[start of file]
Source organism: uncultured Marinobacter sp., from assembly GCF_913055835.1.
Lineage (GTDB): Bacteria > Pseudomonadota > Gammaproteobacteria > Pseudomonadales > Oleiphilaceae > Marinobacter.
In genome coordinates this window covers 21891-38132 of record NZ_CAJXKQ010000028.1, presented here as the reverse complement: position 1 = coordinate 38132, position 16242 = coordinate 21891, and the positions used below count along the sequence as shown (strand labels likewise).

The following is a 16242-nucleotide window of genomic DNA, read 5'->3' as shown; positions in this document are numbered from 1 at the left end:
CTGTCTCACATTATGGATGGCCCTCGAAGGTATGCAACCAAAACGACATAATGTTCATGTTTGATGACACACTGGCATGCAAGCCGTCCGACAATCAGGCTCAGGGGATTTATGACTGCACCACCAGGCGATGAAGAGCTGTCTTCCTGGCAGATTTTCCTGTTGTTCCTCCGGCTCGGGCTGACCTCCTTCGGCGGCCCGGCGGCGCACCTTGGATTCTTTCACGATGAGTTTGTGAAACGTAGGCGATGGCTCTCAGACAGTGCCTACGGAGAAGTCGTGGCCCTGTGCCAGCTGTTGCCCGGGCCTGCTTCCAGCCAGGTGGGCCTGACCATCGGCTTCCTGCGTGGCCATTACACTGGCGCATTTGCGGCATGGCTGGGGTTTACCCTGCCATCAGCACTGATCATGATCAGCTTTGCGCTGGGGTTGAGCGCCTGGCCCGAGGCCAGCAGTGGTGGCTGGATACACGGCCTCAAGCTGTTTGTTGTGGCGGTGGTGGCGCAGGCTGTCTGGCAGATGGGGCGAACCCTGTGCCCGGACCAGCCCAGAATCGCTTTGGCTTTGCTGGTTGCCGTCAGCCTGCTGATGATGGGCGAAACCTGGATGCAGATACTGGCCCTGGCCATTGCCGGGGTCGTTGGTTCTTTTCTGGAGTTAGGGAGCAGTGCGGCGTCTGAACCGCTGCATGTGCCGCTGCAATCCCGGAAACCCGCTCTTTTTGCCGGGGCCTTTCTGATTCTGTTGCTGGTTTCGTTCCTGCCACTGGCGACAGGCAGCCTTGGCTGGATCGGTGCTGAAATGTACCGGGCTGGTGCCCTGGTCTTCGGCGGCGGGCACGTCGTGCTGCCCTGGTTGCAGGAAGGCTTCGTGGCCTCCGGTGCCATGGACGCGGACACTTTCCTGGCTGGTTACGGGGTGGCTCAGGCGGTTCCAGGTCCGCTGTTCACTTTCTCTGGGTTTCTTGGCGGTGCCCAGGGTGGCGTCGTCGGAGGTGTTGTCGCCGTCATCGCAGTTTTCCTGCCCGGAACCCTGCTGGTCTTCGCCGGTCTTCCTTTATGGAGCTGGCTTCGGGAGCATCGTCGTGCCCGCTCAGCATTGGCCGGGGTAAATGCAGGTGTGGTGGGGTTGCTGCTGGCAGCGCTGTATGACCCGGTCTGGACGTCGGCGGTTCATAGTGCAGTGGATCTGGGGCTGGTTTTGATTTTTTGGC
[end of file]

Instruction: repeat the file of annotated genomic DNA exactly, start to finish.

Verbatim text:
Source organism: uncultured Marinobacter sp., from assembly GCF_913055835.1.
Lineage (GTDB): Bacteria > Pseudomonadota > Gammaproteobacteria > Pseudomonadales > Oleiphilaceae > Marinobacter.
In genome coordinates this window covers 21891-38132 of record NZ_CAJXKQ010000028.1, presented here as the reverse complement: position 1 = coordinate 38132, position 16242 = coordinate 21891, and the positions used below count along the sequence as shown (strand labels likewise).

The following is a 16242-nucleotide window of genomic DNA, read 5'->3' as shown; positions in this document are numbered from 1 at the left end:
CTGTCTCACATTATGGATGGCCCTCGAAGGTATGCAACCAAAACGACATAATGTTCATGTTTGATGACACACTGGCATGCAAGCCGTCCGACAATCAGGCTCAGGGGATTTATGACTGCACCACCAGGCGATGAAGAGCTGTCTTCCTGGCAGATTTTCCTGTTGTTCCTCCGGCTCGGGCTGACCTCCTTCGGCGGCCCGGCGGCGCACCTTGGATTCTTTCACGATGAGTTTGTGAAACGTAGGCGATGGCTCTCAGACAGTGCCTACGGAGAAGTCGTGGCCCTGTGCCAGCTGTTGCCCGGGCCTGCTTCCAGCCAGGTGGGCCTGACCATCGGCTTCCTGCGTGGCCATTACACTGGCGCATTTGCGGCATGGCTGGGGTTTACCCTGCCATCAGCACTGATCATGATCAGCTTTGCGCTGGGGTTGAGCGCCTGGCCCGAGGCCAGCAGTGGTGGCTGGATACACGGCCTCAAGCTGTTTGTTGTGGCGGTGGTGGCGCAGGCTGTCTGGCAGATGGGGCGAACCCTGTGCCCGGACCAGCCCAGAATCGCTTTGGCTTTGCTGGTTGCCGTCAGCCTGCTGATGATGGGCGAAACCTGGATGCAGATACTGGCCCTGGCCATTGCCGGGGTCGTTGGTTCTTTTCTGGAGTTAGGGAGCAGTGCGGCGTCTGAACCGCTGCATGTGCCGCTGCAATCCCGGAAACCCGCTCTTTTTGCCGGGGCCTTTCTGATTCTGTTGCTGGTTTCGTTCCTGCCACTGGCGACAGGCAGCCTTGGCTGGATCGGTGCTGAAATGTACCGGGCTGGTGCCCTGGTCTTCGGCGGCGGGCACGTCGTGCTGCCCTGGTTGCAGGAAGGCTTCGTGGCCTCCGGTGCCATGGACGCGGACACTTTCCTGGCTGGTTACGGGGTGGCTCAGGCGGTTCCAGGTCCGCTGTTCACTTTCTCTGGGTTTCTTGGCGGTGCCCAGGGTGGCGTCGTCGGAGGTGTTGTCGCCGTCATCGCAGTTTTCCTGCCCGGAACCCTGCTGGTCTTCGCCGGTCTTCCTTTATGGAGCTGGCTTCGGGAGCATCGTCGTGCCCGCTCAGCATTGGCCGGGGTAAATGCAGGTGTGGTGGGGTTGCTGCTGGCAGCGCTGTATGACCCGGTCTGGACGTCGGCGGTTCATAGTGCAGTGGATCTGGGGCTGGTTTTGATTTTTTGGC